Short short with English summary                         

我々の、匂い・臭い、に対する感覚は、あらゆる意味でバラツキがある。鋭い人たち、鈍い人たち、好き嫌いを超え、甚だしい拒否反応を示す人達。食べ物とか、部屋に入っての第一印象では、嗅覚は視覚以上に効果的だ。 ニンニク・チーズ・焼き魚・漬物、どうも、極端に嗜好性が分かれるニンニクは別格として、発酵食品は、大好物派対大嫌い派と明確に分かれるようだ。

Smell as a culture
Our life consists of a series of responses to the information through our five senses. Among them, the optical sense is the main route of information. We can see without striving. Look at the mass media, the visual effect is taking the main role. The auditory is taking the secondary role; therefore, the loud volume means so much. It is the same reason that the popular music today must be loud and often with wild performance. The mass media has no technical solution for the smell yet, we are lucky. It is strange that the noise and the odour are the public nuisances number one and two. Very seldom, we consider visual objects, shapes, figures or designs as the public nuisances.
Our sense of smell is very individual, full of particularities. There are people very sensitive and there are people not at all sensitive. There are people who reject aggressively against some specific smell. In the case of fermented foods, the pro and the anti are obvious. As a first impression of a person or a room, the smell plays major role than the visual.
An interesting phenomenon is that there is a direct relationship between the sense of smell and the sense of distance. In the world of scent without audio-visual sense, in the black dark room, the body odour indicates the distance between two, the most important signals for the two. The smell of breast, the scent of hair and sweat, our imagination inflates immensely.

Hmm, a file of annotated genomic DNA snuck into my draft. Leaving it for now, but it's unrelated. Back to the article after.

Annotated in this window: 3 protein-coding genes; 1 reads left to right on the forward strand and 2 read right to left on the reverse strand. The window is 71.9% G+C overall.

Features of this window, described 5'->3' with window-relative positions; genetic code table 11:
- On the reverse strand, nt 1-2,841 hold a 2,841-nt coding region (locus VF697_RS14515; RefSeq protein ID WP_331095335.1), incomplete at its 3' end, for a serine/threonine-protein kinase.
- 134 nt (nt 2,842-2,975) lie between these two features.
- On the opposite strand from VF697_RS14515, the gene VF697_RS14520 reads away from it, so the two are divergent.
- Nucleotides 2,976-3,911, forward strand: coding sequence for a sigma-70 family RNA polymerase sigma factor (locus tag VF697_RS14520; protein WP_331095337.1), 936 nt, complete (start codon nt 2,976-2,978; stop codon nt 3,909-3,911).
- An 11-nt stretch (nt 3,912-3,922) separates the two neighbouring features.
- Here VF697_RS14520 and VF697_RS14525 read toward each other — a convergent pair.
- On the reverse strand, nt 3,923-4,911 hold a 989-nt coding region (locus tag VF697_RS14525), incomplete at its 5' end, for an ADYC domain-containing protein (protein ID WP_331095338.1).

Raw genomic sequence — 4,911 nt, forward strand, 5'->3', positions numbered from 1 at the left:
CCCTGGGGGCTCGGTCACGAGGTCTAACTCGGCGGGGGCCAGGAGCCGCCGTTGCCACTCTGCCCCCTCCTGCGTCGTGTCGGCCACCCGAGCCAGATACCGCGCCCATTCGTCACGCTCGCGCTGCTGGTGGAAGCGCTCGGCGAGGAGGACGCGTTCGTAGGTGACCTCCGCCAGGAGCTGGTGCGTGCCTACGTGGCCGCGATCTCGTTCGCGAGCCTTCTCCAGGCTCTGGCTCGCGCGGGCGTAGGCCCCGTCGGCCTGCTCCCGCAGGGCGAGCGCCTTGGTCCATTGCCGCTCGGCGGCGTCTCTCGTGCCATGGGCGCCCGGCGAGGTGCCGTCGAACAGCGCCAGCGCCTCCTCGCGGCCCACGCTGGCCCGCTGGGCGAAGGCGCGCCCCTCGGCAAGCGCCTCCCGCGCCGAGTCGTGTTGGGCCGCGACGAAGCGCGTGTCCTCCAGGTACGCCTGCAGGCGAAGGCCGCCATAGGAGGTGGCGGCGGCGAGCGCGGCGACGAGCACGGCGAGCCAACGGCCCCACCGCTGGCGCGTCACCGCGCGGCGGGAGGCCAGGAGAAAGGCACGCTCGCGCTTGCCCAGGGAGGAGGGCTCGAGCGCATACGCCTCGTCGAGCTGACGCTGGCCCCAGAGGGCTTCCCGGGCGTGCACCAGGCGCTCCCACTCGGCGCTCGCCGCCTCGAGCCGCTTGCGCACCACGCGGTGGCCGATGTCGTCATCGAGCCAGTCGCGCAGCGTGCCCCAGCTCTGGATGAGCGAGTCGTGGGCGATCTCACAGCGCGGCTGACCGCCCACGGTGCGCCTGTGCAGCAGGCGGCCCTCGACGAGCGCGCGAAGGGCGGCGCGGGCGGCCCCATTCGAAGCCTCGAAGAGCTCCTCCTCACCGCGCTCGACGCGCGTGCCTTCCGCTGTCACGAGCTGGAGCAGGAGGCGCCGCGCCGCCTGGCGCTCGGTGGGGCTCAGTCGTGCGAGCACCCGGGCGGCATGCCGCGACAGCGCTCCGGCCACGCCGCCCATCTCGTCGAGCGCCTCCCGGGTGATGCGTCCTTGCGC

The perfumes have established their social status hundreds years ago as precious and expensive. Among Japanese young people, it is getting popular to shave clean their body. Western ladies lavishly consume perfumes. Arabic people shave clean their body. In Japan, the toilet stools are commonly equipped with highly technical shower. Bidet is common at home in France, Spain and Italy. I am curious to know if men too there daily use bidet.
When I take an international line at Narita, the passengers are mostly Japanese. Then I change my plane to a local line at a stopover airport, most of passengers are non-Japanese. The passengers are in plain clothes but they are gentlemen and ladies. Suddenly I come to think the smell of a plane in a Narita line could be quite different from the smell of a foreign plane. My thought develops. Perhaps Arabic people might despise us who do not cleanly shave our body.